Saturday, November 5, 2016

Star Taking the Lead

By Linda Grupp Boutin

     Star has learned to love the life of a single dog living in a pack with two humans. When we sit side by side on the loveseat in front of our TV, she takes up her position between the two of us. This way she is handy to both of us for all petting, scratching and massages.

     We have been so thankful that since the passing of our basenji boy, Kindu, that she has been with us to comfort, make us laugh, and require multiple daily walks. Many days as we adjusted to a new way of life, Star and her needs kept us focused on the here and now.

     She now knows how to read our body language and routines. She understands that she must ask for walks, food, and all her other needs. She doesn't twang the doorstops like Kindu did; but instead jumps up, does a basenji dance with a shake of her head, and then sits down in front of us and stares at us until she gets our attention. Mostly she contents herself by sitting in quiet companionship with us.

    Her biggest need seems to be a rather constant desire to be petted and scratched. When she decides that it is time for petting she tries to sit in a lap, the easier for reaching her ears. Sometimes she chooses to drape herself across one of us for special attention. Once she is properly positioned she turns her neck backwards and fixes her brown eyes directly at us. This is her clear signal to do our job and massage her. But most of the time she is content in the middle touching both of us at once.
Star begging for pets

     This basenji girl stays calm in almost every circumstance. Sirens, fireworks, and earthquakes barely cause her to blink. If she does get spooked by anything, she retreats to one of the three dog beds in our home. Also if she senses that we are getting ready to leave, she tries to hide in the bed hoping not to have to spend the time of our absence out on the patio.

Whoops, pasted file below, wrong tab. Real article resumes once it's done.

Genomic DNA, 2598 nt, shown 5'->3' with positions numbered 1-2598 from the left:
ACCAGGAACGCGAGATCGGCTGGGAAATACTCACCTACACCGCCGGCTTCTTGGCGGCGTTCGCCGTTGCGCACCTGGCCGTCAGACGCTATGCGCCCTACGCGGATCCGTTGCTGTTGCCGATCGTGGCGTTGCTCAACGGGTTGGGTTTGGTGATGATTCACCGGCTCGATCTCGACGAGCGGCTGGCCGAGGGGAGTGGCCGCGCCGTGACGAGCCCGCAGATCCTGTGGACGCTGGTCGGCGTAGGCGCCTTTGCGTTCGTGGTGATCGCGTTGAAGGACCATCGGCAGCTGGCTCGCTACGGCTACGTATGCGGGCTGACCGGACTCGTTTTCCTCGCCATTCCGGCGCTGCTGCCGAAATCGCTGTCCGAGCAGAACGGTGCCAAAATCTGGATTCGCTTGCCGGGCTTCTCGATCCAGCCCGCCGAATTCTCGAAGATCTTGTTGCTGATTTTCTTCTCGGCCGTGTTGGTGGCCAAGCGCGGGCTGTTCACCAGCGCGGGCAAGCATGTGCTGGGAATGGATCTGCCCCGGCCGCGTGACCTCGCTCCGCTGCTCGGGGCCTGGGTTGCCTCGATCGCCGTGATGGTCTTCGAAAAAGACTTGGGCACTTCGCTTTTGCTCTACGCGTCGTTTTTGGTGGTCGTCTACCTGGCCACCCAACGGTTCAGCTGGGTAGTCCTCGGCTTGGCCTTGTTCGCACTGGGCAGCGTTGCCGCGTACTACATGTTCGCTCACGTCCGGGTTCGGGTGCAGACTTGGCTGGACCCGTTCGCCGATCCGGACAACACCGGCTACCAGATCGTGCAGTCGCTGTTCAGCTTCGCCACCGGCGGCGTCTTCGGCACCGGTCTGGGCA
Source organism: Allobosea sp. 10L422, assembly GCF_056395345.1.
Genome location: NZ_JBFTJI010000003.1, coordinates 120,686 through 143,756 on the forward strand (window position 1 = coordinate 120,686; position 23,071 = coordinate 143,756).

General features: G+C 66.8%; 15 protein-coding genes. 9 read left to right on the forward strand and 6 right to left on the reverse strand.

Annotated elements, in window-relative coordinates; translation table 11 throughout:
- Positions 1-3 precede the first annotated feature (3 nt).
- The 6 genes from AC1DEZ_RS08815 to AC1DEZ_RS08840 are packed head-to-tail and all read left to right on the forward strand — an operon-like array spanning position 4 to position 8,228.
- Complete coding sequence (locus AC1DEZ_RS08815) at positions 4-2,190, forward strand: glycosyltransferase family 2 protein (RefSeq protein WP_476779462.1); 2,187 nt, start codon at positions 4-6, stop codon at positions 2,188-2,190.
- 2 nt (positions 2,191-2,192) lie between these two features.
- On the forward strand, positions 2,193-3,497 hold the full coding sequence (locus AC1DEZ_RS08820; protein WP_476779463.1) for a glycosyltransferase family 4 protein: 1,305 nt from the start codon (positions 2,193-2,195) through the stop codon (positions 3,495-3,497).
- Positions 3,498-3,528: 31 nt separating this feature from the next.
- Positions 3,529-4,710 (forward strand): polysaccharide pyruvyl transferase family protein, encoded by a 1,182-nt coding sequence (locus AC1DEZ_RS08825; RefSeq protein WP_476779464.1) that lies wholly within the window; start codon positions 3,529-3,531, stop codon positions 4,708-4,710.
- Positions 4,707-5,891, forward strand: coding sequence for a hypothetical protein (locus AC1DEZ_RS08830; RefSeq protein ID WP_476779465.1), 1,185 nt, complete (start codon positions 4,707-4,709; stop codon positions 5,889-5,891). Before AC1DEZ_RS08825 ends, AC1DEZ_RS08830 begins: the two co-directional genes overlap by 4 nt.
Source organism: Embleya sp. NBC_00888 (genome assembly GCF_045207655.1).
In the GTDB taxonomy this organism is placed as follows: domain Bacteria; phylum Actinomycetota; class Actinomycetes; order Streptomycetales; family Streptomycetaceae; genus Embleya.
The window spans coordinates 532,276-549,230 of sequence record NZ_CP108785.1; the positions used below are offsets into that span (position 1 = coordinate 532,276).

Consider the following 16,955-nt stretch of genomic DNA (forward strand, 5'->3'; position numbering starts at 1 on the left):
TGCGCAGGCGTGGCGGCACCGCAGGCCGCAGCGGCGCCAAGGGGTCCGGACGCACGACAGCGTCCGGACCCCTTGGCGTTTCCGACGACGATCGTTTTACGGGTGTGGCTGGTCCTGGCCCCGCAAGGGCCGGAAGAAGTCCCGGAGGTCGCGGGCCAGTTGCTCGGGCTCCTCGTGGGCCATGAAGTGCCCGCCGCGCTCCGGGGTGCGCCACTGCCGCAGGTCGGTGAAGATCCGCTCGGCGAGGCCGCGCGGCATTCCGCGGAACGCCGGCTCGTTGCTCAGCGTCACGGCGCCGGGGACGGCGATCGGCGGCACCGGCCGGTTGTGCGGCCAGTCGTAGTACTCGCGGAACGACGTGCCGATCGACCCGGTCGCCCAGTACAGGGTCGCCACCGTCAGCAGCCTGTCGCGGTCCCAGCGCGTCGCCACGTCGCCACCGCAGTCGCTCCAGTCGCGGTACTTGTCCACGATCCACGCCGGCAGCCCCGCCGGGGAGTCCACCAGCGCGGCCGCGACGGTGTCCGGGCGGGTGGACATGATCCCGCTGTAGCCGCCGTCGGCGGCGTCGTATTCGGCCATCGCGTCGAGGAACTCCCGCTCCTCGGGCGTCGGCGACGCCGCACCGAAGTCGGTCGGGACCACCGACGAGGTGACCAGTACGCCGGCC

When she joins me on the bed we have a silly game that we play. She positions herself beside me and cranes her neck backwards to look me in the eye. She has taught me that this means she wants tummy rubs. If I do not comply quickly enough, she pulls her lips away from her teeth displaying a perfect "submissive grin." As soon as I start rubbing her tummy she relaxes and just enjoys the experience. Other times she sits beside me and places her head in my hand indicating that she wants her head petted. So many times people ask me how a basenji communicates if they cannot bark. They use many alternative ways to put their point across.
Star cuddled up with my nephew, Alex
      These days both Gary and I ask Star if she would like a puppy. She does not know what this means, so she usually ignores us when we ask. But we know that a new pup will be a challenge to both the humans and the basenji girl in our pack. We have both started a new exercise regimen to get into shape for the challenges a playful pup will present. Star thinks we are both goofy doing all this exercising, but she always just goes along with whatever happens in her life. I wish she could share in our anticipation, but on the other hand I am jealous of the contentment she always seems to feel.

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